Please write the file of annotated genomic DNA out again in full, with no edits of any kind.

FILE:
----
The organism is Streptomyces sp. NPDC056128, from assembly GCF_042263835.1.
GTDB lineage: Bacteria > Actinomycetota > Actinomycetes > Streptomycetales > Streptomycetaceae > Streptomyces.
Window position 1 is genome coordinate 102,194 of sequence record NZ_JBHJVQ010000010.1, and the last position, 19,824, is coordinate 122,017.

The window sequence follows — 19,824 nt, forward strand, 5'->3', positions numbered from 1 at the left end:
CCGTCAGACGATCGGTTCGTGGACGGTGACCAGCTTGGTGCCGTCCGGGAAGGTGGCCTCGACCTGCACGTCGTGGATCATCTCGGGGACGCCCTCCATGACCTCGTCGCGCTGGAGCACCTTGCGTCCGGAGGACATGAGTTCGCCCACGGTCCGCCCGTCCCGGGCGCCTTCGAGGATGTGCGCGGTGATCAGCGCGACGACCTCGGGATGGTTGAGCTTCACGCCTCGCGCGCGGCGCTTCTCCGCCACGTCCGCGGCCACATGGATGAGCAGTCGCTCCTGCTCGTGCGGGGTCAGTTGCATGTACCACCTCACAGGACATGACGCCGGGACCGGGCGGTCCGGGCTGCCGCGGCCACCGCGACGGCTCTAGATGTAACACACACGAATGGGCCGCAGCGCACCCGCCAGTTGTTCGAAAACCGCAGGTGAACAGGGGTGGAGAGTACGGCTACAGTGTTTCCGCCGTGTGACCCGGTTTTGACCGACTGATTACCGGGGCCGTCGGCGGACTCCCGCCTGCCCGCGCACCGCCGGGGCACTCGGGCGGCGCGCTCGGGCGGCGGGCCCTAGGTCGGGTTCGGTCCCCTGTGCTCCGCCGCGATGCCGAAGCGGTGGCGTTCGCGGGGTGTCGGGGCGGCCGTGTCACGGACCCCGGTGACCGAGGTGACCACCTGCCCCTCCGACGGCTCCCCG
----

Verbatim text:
The organism is Streptomyces sp. NPDC056128, from assembly GCF_042263835.1.
GTDB lineage: Bacteria > Actinomycetota > Actinomycetes > Streptomycetales > Streptomycetaceae > Streptomyces.
Window position 1 is genome coordinate 102,194 of sequence record NZ_JBHJVQ010000010.1, and the last position, 19,824, is coordinate 122,017.

The window sequence follows — 19,824 nt, forward strand, 5'->3', positions numbered from 1 at the left end:
CCGTCAGACGATCGGTTCGTGGACGGTGACCAGCTTGGTGCCGTCCGGGAAGGTGGCCTCGACCTGCACGTCGTGGATCATCTCGGGGACGCCCTCCATGACCTCGTCGCGCTGGAGCACCTTGCGTCCGGAGGACATGAGTTCGCCCACGGTCCGCCCGTCCCGGGCGCCTTCGAGGATGTGCGCGGTGATCAGCGCGACGACCTCGGGATGGTTGAGCTTCACGCCTCGCGCGCGGCGCTTCTCCGCCACGTCCGCGGCCACATGGATGAGCAGTCGCTCCTGCTCGTGCGGGGTCAGTTGCATGTACCACCTCACAGGACATGACGCCGGGACCGGGCGGTCCGGGCTGCCGCGGCCACCGCGACGGCTCTAGATGTAACACACACGAATGGGCCGCAGCGCACCCGCCAGTTGTTCGAAAACCGCAGGTGAACAGGGGTGGAGAGTACGGCTACAGTGTTTCCGCCGTGTGACCCGGTTTTGACCGACTGATTACCGGGGCCGTCGGCGGACTCCCGCCTGCCCGCGCACCGCCGGGGCACTCGGGCGGCGCGCTCGGGCGGCGGGCCCTAGGTCGGGTTCGGTCCCCTGTGCTCCGCCGCGATGCCGAAGCGGTGGCGTTCGCGGGGTGTCGGGGCGGCCGTGTCACGGACCCCGGTGACCGAGGTGACCACCTGCCCCTCCGACGGCTCCCCG